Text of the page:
Imagine a vain thing

No doubt reports that the Tea Party movement is splitting are premature, and it’s possible that here in Britain, the UK Independence Party (UKIP) will continue to grow if voters find they still don’t trust the Conservatives’ attitude to Europe.  So why is it that in advanced democracies, people still display a willingness to vote for these protest movements, at the expense of more established parties ostensibly working in their interests?

It often comes down to tax; or rather, the feeling that taxation revenue is excessive and is being misused.  John Kenneth Galbraith says somewhere that the middle classes resent having to pay for any public services other than defence and security.  Politicians who want to draw water from this particular well, like Congressman Ryan, lose no opportunity to demand that taxes be cut, however much risk that poses for the more vulnerable amongst us. Governing parties have to be pretty careless to let this happen.

Often, though, these protest movements spring up in response to fears about ‘others’, especially immigrant workers, penetrating the host society and endangering its most revered features.  Other times, it is simply about resisting change itself.  The threat of change – anywhere, anytime – is felt most keenly by those who have not been educated, formally or informally, to handle change and benefit from it.  They fear change because they cannot work out how and why it happens; or rather, happens to them.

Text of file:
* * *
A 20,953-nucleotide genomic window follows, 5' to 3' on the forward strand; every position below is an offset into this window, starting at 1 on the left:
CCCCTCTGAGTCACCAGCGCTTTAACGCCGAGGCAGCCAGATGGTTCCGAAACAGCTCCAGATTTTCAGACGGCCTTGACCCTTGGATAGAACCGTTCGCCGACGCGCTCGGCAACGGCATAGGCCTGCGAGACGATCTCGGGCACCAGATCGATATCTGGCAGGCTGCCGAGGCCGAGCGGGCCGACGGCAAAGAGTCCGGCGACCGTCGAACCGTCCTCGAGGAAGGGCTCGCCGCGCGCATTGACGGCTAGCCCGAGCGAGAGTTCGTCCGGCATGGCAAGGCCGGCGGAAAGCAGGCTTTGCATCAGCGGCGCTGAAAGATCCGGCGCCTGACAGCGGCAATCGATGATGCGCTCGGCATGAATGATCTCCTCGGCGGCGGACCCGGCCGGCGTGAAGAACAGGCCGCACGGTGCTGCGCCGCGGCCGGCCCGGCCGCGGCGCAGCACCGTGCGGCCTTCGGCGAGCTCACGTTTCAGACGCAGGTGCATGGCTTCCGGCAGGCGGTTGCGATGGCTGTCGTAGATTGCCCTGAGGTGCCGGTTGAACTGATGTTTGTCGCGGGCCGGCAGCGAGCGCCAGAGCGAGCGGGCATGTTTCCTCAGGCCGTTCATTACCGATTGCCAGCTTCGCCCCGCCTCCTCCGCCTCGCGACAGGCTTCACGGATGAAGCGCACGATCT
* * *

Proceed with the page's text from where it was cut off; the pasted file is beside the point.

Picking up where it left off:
Selfishness, prejudice and vulnerability: these seem to be the three well-springs.  But each represents something are only too human in any society.  Sometimes the only way to express it is by demanding to be hear and listened to, by voting for side-parties that know how to stoke all this anger and confusion, articulate the grievances and exploit the dynamic.

For a time, they flourish as Poujadism did in France in the 1950s and gain seats in the legislature. But they never last, so long as the basic sensible assumptions of democracy reassert themselves in the public’s mind and memory.  That way, democracy learns how to survive such insurgencies by noting what they want and then using that knowledge to derail them.

It’s already happening in the US and the UK.  The bad old parties will, ultimately, never lose; but they endure, and renew themselves in the process.  The others become footnotes.


About rimboval

Writer, thinker and proud grandfather
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